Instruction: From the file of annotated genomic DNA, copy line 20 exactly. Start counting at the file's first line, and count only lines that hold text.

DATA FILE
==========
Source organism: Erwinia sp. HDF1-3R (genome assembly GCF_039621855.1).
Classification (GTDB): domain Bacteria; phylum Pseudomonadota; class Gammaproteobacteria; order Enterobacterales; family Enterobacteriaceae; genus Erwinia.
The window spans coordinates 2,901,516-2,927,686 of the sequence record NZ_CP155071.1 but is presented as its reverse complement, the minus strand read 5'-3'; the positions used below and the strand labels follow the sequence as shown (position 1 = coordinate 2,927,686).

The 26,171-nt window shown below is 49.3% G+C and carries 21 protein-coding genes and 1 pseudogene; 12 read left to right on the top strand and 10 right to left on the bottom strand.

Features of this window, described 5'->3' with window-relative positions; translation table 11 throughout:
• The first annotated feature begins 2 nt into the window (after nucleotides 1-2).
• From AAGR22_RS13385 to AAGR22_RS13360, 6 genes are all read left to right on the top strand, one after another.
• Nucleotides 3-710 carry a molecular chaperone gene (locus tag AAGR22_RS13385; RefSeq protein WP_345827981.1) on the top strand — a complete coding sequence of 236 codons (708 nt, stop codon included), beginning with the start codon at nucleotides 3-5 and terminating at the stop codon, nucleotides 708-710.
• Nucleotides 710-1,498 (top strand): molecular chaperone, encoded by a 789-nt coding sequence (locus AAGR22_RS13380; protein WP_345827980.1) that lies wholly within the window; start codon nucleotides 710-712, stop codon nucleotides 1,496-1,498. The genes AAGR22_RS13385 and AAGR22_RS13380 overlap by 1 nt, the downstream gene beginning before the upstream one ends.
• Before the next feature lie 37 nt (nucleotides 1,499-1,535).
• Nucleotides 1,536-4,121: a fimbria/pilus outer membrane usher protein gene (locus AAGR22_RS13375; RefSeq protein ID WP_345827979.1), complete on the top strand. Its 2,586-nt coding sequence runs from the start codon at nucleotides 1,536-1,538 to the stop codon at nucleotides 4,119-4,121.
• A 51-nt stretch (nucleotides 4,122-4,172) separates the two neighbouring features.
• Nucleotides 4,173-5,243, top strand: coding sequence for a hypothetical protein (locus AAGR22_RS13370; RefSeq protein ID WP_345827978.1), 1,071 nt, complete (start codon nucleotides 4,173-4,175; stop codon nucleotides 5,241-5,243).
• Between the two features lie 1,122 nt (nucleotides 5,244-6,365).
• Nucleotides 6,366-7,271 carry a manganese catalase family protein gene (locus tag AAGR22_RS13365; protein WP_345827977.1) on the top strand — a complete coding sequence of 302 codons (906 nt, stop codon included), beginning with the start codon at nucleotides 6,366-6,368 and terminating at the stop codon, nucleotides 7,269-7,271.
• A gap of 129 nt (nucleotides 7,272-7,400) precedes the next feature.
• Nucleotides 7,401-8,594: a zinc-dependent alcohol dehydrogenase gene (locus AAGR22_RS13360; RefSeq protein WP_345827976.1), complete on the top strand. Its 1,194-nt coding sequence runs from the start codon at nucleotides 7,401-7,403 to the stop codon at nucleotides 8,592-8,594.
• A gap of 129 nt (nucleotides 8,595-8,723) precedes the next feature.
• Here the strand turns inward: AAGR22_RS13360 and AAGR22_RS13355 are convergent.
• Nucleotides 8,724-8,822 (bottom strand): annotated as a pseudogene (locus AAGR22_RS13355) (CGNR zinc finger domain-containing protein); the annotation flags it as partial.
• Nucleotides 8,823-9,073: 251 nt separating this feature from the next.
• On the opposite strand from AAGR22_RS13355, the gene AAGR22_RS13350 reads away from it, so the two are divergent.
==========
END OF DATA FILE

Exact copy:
• Nucleotides 8,724-8,822 (bottom strand): annotated as a pseudogene (locus AAGR22_RS13355) (CGNR zinc finger domain-containing protein); the annotation flags it as partial.